A new study shows that a more effective approach towards treating breast cancer is the administration of higher doses of chemotherapy in a shorter period of time, which could prove to be more beneficial than lower doses over longer periods of time. Up till now, radiation has been considered to be one of the most effective means of treatment in fighting cancer.
Chemotherapy roughly refers to the treatment of cancer via specific chemical agents or drugs that are selectively destructive to malignant cells and tissues. This means that the purpose of chemotherapy is to kill cancer cells. It is usually used to treat patients with cancer that spread from the place in the body where it started. This means of treatment even kills cells that have broken off from the main tumor and traveled through the blood or lymph systems to other parts of the body.
The scientific circle examined 267 female breast cancer sufferers, ranging from age 40 and up, who were assigned at random to receive either one of the treatment techniques, and were afterwards evaluated for side effects and quality of life. It was proven that those who had received shorter-term radiation treatment suffered less acute toxicity symptoms (for instance – breast pain, dermatitis, fatigue) in comparison to the women who were administered the long-term treatment.
Moreover, the shorter-term, higher-dose form of treatment is called hypofractionated whole-breast cancer irradiation, which has been in use for approximately 10 years in America, however, being more prominent in Canada and the UK, where, via earlier thorough studies, it was discovered that tumor control and survival rates are better when this particular treatment is used.
The recent scientific study was conducted by Dr. Simona Shaitelman, lead study author, of the University of Texas MD Anderson Cancer Center, who reported that patients who received the shorter course treatment reported less difficulty in caring for their families’ needs, this being a major priority for women undergoing breast cancer radiation.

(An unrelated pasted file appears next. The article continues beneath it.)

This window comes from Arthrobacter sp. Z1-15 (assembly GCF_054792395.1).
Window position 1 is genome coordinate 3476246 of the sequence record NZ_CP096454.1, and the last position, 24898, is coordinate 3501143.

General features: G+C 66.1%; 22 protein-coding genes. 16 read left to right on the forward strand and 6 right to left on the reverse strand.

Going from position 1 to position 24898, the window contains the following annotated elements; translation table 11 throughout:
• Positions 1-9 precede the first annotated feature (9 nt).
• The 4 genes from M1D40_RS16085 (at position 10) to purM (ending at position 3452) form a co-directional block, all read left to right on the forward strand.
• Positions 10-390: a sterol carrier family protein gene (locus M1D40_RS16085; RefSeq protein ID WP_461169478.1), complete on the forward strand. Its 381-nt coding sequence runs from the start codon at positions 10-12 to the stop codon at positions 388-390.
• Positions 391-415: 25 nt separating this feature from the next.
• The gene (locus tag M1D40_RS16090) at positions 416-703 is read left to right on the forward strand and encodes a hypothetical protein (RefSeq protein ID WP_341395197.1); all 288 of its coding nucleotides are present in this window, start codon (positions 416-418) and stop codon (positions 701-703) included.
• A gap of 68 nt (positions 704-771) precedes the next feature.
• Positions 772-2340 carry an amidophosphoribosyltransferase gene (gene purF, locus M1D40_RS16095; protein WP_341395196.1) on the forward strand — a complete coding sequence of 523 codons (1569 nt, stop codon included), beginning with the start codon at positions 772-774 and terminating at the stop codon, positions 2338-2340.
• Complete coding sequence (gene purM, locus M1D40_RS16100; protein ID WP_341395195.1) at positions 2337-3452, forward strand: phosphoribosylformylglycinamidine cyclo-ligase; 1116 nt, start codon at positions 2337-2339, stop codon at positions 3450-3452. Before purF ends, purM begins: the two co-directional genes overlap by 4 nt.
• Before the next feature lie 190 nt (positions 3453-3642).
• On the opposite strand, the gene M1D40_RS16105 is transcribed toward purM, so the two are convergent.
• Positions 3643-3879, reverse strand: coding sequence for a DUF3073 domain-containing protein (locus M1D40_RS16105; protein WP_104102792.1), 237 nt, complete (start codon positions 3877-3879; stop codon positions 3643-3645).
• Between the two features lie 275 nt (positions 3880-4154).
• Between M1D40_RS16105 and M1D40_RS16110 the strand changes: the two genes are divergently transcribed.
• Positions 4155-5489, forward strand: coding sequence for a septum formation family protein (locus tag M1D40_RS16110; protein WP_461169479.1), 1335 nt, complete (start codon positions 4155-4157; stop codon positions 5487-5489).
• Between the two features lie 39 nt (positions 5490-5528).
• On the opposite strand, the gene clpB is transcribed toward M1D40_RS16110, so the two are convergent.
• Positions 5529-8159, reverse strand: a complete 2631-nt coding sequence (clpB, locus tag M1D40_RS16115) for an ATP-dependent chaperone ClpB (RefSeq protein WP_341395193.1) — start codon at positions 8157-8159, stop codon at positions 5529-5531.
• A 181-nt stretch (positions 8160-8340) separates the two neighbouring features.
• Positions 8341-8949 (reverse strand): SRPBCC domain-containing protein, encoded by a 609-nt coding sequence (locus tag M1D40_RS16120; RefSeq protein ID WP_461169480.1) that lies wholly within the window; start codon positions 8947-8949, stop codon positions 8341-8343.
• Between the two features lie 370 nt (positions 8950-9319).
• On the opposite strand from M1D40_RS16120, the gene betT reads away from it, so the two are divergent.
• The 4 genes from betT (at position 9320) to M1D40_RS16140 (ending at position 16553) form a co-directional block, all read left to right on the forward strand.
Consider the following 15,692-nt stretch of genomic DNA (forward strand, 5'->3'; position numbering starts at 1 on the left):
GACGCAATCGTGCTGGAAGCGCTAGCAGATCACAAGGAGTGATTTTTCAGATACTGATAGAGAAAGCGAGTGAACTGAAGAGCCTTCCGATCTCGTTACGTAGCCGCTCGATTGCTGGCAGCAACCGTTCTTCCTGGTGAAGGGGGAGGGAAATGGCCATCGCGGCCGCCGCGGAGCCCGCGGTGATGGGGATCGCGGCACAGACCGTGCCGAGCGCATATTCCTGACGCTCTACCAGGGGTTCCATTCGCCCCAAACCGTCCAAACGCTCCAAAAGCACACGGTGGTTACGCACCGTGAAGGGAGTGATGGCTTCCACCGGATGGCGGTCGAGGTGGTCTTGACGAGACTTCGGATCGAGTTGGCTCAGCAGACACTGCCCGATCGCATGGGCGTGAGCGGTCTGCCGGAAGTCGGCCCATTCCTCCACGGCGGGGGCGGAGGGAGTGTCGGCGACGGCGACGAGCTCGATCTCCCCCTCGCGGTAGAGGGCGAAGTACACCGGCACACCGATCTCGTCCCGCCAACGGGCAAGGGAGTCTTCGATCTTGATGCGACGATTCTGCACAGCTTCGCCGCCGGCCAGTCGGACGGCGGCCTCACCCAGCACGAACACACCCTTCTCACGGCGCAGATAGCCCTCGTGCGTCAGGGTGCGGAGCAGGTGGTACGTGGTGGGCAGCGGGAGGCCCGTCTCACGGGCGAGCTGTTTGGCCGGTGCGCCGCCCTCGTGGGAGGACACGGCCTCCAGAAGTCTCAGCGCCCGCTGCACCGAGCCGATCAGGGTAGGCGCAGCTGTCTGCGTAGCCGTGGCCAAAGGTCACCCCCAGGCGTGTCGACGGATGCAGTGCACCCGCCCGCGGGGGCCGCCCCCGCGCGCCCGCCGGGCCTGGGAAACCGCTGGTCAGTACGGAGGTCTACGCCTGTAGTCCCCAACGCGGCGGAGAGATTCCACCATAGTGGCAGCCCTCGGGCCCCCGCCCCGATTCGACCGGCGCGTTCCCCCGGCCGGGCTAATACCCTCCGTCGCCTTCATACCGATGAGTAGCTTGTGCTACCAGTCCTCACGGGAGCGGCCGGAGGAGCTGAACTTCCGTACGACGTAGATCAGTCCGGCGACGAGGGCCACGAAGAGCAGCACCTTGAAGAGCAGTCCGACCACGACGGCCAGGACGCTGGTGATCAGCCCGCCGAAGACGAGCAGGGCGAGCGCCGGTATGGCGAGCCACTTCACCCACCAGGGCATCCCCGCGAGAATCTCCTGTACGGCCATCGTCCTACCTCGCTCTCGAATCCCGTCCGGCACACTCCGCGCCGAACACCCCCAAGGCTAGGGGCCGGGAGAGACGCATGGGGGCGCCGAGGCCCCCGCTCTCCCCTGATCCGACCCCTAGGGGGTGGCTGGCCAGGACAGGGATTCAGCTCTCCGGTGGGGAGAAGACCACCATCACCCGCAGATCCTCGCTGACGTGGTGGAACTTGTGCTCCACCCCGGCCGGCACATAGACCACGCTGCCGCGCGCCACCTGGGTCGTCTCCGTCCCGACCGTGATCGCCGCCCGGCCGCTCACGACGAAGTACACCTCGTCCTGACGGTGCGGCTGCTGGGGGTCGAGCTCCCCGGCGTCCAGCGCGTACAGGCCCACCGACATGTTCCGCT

The UT assistant professor of radiation oncology added that most of the patients are busy working mothers, working inside or outside the home, and who are manipulating and balancing a number of priorities. The professor continued that it was of high importance that these needs be addressed.
Dr. Theresa Schwarz, SLU Care breast cancer surgeon, explained that women on the shorter course of radiation actually had less side effects, with less skin irritation or less fatigue, compared to those who had a longer course of radiation. Dr. Schwarz also stated that they had assumed that all of the side effects would be the same, but it was proven otherwise.
Dr. Schwarz reported that the message for women 40 and older with early-stage breast cancer the standard of care should be shorter, higher-dose radiation.
The MD Anderson associate professor of radiation oncology stated that the shorter course of treatment ought to be regarded as the preferred starting point for discussion with cancer patients, if they needed whole breast radiation.
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